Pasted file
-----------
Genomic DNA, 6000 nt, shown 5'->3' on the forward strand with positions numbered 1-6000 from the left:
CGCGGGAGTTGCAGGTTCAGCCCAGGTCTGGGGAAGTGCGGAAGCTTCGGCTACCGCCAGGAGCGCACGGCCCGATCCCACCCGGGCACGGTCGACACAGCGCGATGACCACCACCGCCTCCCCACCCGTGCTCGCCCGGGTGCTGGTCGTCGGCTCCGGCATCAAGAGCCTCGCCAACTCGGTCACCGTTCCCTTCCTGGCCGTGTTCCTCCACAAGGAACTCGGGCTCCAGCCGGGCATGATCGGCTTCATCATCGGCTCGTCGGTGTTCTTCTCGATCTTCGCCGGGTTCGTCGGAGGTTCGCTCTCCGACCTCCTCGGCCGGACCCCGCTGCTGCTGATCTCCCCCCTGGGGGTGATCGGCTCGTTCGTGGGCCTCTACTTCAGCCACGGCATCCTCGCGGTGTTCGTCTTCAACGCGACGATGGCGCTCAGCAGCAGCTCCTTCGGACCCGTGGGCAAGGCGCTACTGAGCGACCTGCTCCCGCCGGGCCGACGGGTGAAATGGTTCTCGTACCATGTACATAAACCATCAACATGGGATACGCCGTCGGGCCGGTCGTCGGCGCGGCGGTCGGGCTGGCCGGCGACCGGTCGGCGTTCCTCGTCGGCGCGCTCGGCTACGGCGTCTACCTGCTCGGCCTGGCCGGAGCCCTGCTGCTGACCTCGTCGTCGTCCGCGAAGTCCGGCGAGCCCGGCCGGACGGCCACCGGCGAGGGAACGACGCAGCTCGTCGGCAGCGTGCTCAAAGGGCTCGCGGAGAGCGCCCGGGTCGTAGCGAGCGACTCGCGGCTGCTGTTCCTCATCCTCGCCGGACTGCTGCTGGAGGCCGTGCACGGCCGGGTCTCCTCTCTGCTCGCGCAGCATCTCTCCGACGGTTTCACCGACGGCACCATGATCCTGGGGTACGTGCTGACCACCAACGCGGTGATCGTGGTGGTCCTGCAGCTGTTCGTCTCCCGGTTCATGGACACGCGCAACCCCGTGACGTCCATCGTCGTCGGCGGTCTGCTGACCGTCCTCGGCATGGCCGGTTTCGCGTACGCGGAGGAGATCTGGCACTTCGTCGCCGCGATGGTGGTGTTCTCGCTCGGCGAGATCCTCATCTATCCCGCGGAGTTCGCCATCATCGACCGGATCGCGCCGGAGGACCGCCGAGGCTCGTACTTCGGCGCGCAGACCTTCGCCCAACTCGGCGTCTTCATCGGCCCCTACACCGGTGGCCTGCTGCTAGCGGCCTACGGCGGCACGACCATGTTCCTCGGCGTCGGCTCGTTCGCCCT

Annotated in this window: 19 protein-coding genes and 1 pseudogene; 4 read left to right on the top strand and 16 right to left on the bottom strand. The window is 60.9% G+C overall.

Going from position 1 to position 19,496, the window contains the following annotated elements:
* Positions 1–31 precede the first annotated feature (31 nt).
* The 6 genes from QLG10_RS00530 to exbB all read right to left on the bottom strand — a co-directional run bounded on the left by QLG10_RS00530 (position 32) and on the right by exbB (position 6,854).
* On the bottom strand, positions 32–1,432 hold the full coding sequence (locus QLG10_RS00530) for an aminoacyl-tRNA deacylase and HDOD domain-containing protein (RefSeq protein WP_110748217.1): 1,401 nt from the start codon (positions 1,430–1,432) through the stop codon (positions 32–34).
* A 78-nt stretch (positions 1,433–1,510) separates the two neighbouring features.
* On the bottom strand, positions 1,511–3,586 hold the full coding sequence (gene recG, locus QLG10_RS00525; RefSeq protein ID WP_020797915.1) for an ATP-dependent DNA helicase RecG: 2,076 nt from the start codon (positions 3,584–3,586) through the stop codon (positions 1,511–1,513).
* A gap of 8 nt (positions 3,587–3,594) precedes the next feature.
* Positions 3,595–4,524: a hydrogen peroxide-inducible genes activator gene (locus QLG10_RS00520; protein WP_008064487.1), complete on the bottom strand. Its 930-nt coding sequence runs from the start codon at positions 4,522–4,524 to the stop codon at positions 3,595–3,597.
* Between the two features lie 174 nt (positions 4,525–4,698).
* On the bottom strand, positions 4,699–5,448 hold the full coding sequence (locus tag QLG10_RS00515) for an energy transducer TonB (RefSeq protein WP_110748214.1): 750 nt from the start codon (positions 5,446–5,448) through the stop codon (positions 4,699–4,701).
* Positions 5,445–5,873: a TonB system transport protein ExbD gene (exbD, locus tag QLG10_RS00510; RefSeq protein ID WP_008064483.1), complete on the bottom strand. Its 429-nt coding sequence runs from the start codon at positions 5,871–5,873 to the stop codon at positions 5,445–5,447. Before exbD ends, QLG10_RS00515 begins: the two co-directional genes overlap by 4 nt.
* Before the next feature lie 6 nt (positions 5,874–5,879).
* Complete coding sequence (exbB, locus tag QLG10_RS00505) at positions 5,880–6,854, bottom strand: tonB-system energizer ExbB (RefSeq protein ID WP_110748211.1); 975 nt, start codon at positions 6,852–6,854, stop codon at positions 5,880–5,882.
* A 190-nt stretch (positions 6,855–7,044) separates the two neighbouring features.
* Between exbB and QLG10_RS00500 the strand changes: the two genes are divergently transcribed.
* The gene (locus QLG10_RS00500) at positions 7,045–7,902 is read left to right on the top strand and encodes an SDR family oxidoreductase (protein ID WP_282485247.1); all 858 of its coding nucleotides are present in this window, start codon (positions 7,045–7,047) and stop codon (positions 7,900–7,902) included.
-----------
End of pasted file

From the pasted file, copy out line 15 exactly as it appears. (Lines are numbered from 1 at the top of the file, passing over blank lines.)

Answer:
* Before the next feature lie 6 nt (positions 5,874–5,879).